Art In America

Duane Linklater

In this exhibition, which originated at Mercer Union in Toronto, Duane Linklater offered an assortment of artworks by himself and by family members that raised urgent questions about how institutions of power systematically grant—or deny—access to...

Loie Hollowell

For her first exhibition at Feuer/Mesler and second solo presentation in New York, painter Loie Hollowell hewed to a personal vocabulary of forms—almonds, bullet-shaped protuberances, slender-peaked droplets, and highly modeled gentle curves with...

Cecily Brown

The title of Cecily Brown’s exhibition at the Drawing Center, “Rehearsal,” was intended to reflect the meaning of the Old French version of the term. Rehercier, a wall text instructed, meant “to go over something again with the aim of more fully...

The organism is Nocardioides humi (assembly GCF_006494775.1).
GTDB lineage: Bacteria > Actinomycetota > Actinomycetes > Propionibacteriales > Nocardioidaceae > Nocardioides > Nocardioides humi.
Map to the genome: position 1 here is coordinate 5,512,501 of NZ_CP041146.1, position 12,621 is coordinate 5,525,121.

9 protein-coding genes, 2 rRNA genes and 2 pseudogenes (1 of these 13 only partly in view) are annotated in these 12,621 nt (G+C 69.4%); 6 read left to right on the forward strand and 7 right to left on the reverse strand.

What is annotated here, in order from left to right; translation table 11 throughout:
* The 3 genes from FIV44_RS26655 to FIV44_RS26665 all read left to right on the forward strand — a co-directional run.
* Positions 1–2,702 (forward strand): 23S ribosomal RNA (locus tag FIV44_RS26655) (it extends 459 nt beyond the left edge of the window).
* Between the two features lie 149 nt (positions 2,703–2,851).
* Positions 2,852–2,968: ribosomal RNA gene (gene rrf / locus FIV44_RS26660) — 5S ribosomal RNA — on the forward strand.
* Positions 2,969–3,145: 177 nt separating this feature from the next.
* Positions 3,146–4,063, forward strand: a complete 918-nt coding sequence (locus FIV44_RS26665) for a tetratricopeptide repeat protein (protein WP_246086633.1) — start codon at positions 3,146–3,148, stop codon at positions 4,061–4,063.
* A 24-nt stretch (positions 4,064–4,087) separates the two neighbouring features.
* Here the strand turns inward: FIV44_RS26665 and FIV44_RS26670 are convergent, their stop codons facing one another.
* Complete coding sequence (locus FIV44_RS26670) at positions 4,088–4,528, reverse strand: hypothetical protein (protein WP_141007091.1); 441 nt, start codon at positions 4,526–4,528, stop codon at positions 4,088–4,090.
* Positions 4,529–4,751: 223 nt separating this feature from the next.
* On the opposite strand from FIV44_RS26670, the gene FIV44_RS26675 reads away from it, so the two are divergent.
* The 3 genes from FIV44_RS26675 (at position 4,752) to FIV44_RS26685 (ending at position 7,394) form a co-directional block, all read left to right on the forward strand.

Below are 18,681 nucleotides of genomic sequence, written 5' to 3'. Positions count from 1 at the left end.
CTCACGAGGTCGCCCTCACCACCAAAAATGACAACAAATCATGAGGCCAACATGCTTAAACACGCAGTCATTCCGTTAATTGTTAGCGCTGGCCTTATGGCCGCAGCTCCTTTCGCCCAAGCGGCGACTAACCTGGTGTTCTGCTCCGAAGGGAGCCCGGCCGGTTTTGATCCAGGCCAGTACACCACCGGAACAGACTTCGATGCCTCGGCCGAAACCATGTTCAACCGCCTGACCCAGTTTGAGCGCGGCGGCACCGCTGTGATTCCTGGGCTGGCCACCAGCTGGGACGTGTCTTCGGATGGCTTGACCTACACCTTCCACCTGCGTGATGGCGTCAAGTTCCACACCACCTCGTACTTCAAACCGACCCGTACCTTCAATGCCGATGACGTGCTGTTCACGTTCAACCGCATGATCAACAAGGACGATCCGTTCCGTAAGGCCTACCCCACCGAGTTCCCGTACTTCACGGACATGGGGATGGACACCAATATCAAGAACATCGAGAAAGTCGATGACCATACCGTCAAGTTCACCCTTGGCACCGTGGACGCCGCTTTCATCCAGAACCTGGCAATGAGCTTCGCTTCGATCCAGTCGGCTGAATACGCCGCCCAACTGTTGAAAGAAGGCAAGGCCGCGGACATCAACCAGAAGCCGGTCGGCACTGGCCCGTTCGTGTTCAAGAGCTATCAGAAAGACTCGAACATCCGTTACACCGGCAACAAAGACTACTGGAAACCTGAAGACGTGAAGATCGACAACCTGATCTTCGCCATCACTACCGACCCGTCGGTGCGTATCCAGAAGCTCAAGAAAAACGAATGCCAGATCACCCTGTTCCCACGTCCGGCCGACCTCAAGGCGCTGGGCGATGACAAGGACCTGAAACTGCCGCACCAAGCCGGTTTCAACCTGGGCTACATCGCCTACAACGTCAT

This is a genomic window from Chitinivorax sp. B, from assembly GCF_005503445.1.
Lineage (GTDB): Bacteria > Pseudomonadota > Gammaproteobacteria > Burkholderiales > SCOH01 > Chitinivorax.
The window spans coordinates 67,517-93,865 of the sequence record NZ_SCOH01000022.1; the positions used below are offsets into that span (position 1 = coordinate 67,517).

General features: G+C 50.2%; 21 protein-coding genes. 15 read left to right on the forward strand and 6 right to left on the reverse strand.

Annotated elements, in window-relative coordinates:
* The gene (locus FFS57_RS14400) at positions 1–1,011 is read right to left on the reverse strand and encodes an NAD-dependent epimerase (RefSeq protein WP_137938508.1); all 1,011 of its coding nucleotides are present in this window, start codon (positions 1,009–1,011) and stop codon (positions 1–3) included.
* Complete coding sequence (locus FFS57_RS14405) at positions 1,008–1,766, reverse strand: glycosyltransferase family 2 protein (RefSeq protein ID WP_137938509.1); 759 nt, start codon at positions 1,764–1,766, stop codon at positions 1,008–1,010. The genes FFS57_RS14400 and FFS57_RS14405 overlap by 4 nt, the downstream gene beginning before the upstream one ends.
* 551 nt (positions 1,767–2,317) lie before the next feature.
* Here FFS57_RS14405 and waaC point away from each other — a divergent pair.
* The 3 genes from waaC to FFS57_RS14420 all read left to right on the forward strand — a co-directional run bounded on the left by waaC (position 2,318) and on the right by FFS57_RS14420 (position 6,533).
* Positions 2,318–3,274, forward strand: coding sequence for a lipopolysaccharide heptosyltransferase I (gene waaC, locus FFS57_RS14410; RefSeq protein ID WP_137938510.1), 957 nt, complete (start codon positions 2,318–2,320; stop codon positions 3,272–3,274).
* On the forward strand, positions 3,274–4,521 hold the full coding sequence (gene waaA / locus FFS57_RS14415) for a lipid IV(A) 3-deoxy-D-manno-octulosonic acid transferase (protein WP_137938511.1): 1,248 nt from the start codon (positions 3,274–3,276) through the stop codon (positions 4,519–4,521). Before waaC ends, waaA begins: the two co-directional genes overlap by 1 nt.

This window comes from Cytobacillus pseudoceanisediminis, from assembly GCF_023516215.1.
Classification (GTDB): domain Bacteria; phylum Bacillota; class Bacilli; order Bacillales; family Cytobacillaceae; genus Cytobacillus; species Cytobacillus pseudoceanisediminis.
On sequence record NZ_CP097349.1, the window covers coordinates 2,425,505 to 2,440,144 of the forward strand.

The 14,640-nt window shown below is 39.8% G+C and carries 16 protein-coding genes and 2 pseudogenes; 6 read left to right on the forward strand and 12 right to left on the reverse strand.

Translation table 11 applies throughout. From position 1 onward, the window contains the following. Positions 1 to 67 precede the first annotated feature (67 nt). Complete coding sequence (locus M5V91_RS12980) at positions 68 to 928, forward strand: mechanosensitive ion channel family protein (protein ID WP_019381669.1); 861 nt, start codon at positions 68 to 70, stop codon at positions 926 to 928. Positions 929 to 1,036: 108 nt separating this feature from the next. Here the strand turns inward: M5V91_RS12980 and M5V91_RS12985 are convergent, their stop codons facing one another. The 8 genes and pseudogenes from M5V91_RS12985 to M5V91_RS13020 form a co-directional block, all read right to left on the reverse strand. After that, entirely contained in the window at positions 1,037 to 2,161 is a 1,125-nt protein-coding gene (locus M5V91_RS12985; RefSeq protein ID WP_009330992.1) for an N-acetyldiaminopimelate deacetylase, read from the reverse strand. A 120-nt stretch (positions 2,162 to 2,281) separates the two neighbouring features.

Lynda Benglis

Speaking with a Los Angeles Times reporter in 1989, Lynda Benglis expressed her disdain for a Puritan strain of society that, as she put it, “gets nervous if things are too pleasurable, too beautiful, or too open.” Feminist art’s most significant...

“Blackness in Abstraction”

More than halfway through “Blackness in Abstraction,” an austere photograph by Carrie Mae Weems posed a Mies van der Rohe leather daybed—conjuring a truant psychoanalytic patient, perhaps—against a wall of empty rectangles delineated by thin black...

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